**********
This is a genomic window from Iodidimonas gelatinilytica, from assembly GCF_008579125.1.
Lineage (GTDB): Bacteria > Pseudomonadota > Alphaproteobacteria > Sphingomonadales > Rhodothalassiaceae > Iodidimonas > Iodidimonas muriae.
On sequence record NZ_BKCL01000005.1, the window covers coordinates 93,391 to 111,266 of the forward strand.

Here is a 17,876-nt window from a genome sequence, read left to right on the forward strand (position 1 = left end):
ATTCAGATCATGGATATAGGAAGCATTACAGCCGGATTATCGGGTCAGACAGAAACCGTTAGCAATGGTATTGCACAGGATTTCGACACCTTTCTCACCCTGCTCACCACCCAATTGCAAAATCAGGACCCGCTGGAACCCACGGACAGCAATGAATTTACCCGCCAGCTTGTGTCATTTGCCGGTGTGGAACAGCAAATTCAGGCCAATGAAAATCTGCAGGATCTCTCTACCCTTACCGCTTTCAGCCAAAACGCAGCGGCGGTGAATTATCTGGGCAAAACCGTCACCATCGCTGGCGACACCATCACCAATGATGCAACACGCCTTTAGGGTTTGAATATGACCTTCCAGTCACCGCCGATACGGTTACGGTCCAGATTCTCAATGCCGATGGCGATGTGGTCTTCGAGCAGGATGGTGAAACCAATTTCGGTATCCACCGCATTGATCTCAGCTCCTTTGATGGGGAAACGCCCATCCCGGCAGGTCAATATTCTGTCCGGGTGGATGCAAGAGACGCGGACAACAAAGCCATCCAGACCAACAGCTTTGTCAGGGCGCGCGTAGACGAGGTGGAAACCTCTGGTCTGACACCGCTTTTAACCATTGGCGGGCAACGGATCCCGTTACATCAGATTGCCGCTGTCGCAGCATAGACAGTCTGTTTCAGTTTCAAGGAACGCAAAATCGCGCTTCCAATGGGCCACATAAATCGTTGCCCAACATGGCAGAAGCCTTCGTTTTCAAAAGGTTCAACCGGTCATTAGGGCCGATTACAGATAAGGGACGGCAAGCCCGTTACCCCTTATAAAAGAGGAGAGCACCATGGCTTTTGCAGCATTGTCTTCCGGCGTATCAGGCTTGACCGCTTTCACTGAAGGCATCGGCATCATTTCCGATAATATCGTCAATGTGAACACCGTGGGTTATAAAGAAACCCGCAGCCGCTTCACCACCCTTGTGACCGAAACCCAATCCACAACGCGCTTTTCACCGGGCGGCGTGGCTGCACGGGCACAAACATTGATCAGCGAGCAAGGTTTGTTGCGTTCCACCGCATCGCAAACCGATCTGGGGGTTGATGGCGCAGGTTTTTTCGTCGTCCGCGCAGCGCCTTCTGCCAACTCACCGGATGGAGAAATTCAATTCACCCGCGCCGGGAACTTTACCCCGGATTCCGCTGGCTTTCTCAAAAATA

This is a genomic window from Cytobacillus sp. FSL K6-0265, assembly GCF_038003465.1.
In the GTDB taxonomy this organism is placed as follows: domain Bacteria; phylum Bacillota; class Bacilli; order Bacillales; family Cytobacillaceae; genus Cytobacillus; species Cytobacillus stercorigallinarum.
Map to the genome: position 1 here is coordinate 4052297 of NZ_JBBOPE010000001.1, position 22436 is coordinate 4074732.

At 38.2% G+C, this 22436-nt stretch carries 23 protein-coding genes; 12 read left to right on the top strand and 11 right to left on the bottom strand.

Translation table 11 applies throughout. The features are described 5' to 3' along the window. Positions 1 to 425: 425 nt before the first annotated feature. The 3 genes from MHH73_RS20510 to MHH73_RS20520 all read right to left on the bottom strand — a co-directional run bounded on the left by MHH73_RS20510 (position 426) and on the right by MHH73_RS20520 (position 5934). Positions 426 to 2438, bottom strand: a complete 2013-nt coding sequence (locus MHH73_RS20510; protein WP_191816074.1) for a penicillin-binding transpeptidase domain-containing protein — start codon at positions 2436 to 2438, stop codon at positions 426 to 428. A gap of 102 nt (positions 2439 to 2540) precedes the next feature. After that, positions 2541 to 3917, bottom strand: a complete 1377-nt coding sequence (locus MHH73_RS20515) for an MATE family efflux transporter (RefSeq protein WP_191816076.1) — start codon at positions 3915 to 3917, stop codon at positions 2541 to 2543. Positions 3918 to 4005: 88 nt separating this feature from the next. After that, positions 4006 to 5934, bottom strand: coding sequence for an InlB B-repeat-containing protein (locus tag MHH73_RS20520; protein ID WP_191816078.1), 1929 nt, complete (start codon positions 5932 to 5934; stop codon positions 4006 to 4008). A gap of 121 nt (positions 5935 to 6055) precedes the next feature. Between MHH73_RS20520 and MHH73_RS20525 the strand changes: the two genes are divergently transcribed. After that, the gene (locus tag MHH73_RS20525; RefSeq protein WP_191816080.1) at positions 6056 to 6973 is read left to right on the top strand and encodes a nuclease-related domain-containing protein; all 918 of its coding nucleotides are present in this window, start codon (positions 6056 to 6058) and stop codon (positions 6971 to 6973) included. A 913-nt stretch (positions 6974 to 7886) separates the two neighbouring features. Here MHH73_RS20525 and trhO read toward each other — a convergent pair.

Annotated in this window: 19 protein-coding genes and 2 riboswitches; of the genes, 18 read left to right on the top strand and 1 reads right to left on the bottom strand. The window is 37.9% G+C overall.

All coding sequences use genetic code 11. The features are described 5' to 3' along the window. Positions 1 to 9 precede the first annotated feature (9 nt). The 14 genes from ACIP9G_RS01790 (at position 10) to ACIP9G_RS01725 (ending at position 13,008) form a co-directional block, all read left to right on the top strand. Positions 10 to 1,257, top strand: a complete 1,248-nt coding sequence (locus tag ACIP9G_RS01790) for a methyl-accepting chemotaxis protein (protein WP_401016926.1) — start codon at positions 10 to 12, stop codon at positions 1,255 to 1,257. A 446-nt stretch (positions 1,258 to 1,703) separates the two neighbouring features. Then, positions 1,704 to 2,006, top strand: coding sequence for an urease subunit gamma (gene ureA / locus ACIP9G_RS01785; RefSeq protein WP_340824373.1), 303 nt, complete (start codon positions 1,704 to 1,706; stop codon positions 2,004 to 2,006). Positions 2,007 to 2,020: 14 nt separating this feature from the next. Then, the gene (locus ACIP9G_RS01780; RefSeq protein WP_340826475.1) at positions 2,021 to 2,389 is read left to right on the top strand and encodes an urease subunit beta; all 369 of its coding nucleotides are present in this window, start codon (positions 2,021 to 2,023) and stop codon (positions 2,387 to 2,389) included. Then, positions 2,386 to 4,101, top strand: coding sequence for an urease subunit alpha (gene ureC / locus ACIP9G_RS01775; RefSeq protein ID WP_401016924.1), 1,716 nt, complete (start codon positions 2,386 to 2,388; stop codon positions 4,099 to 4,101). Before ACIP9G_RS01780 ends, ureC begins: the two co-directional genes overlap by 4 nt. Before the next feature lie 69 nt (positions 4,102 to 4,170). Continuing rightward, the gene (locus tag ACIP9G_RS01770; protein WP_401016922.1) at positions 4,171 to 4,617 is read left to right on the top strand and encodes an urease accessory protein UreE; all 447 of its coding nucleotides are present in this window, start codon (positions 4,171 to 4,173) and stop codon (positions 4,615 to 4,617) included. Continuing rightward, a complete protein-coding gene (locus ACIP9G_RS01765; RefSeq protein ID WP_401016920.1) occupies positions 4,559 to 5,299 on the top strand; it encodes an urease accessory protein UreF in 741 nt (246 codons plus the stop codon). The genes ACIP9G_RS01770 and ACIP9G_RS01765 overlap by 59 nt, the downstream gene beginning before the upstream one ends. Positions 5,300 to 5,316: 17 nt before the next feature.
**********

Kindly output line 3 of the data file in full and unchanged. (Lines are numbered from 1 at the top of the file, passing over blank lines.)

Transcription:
On sequence record NZ_BKCL01000005.1, the window covers coordinates 93,391 to 111,266 of the forward strand.